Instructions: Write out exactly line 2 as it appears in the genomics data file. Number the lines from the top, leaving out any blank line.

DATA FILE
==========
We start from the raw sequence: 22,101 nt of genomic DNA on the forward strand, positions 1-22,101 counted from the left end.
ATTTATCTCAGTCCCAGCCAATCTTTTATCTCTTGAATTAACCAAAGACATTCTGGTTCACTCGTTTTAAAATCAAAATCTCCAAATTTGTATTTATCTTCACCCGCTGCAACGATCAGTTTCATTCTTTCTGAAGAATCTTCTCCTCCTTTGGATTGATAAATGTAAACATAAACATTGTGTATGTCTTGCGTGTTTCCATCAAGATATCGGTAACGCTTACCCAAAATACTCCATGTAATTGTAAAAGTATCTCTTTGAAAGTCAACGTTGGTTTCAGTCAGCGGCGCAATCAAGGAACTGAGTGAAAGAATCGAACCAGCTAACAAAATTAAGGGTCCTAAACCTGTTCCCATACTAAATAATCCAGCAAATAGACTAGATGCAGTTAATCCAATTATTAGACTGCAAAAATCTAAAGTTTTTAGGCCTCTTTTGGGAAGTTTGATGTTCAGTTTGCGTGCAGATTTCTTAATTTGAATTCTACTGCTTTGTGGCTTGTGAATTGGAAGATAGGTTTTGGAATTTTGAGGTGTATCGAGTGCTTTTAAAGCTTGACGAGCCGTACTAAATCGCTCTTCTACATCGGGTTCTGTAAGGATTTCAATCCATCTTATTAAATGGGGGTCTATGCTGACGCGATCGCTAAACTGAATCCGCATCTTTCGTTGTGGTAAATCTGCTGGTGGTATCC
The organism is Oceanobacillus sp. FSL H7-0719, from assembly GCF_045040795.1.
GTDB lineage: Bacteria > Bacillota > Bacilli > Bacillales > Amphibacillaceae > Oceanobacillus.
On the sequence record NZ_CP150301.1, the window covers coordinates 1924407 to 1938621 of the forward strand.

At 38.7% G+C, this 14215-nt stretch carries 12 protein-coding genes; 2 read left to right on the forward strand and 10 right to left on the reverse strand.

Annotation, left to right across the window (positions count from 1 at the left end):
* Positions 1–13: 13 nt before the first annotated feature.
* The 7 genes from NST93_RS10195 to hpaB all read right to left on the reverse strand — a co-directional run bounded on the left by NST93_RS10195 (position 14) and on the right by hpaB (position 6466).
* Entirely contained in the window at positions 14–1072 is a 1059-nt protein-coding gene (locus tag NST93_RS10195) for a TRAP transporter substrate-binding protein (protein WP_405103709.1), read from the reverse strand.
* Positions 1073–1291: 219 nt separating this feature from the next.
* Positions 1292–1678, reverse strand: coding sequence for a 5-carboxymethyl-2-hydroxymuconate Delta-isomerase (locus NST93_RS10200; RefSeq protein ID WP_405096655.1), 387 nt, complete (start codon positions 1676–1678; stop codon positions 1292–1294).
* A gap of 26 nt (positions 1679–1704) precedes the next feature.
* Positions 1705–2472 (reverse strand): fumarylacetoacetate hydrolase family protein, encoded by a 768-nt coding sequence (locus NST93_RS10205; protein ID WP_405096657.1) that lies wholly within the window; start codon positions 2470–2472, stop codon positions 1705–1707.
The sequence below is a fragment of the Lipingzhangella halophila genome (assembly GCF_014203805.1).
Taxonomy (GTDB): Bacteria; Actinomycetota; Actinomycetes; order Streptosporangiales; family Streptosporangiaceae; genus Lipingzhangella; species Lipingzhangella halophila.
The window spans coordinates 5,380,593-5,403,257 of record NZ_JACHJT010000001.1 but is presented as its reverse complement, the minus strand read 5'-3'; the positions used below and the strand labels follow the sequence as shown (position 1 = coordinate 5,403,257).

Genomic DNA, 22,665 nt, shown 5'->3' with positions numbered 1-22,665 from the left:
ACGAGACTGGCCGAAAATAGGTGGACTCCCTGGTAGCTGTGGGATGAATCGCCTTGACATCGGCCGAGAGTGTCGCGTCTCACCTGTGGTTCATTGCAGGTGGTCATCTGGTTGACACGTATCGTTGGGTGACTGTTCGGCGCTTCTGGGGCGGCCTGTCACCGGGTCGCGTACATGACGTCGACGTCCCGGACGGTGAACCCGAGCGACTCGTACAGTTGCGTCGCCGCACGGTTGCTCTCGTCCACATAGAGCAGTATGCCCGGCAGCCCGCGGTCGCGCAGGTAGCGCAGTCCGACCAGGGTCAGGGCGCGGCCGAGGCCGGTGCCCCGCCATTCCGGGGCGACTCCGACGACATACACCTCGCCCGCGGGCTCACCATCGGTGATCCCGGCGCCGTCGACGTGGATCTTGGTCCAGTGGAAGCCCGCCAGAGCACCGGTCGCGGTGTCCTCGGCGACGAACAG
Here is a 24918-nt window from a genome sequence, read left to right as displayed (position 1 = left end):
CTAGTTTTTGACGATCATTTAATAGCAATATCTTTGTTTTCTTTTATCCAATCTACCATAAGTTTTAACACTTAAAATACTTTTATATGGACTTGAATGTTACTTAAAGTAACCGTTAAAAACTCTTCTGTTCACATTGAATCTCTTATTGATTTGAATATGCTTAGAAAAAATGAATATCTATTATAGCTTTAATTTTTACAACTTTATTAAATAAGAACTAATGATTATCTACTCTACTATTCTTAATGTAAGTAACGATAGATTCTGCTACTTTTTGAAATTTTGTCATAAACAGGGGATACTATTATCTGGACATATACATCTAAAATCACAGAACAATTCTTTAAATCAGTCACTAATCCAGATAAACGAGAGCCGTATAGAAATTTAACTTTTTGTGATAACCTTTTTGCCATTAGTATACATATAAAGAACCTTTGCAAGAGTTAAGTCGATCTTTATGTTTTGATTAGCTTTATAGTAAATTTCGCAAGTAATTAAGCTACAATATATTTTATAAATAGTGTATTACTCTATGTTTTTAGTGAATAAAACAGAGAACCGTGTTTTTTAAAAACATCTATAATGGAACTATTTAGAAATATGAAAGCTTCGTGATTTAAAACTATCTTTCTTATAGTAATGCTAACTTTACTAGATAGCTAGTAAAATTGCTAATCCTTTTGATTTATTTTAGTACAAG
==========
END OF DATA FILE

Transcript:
ATTTATCTCAGTCCCAGCCAATCTTTTATCTCTTGAATTAACCAAAGACATTCTGGTTCACTCGTTTTAAAATCAAAATCTCCAAATTTGTATTTATCTTCACCCGCTGCAACGATCAGTTTCATTCTTTCTGAAGAATCTTCTCCTCCTTTGGATTGATAAATGTAAACATAAACATTGTGTATGTCTTGCGTGTTTCCATCAAGATATCGGTAACGCTTACCCAAAATACTCCATGTAATTGTAAAAGTATCTCTTTGAAAGTCAACGTTGGTTTCAGTCAGCGGCGCAATCAAGGAACTGAGTGAAAGAATCGAACCAGCTAACAAAATTAAGGGTCCTAAACCTGTTCCCATACTAAATAATCCAGCAAATAGACTAGATGCAGTTAATCCAATTATTAGACTGCAAAAATCTAAAGTTTTTAGGCCTCTTTTGGGAAGTTTGATGTTCAGTTTGCGTGCAGATTTCTTAATTTGAATTCTACTGCTTTGTGGCTTGTGAATTGGAAGATAGGTTTTGGAATTTTGAGGTGTATCGAGTGCTTTTAAAGCTTGACGAGCCGTACTAAATCGCTCTTCTACATCGGGTTCTGTAAGGATTTCAATCCATCTTATTAAATGGGGGTCTATGCTGACGCGATCGCTAAACTGAATCCGCATCTTTCGTTGTGGTAAATCTGCTGGTGGTATCC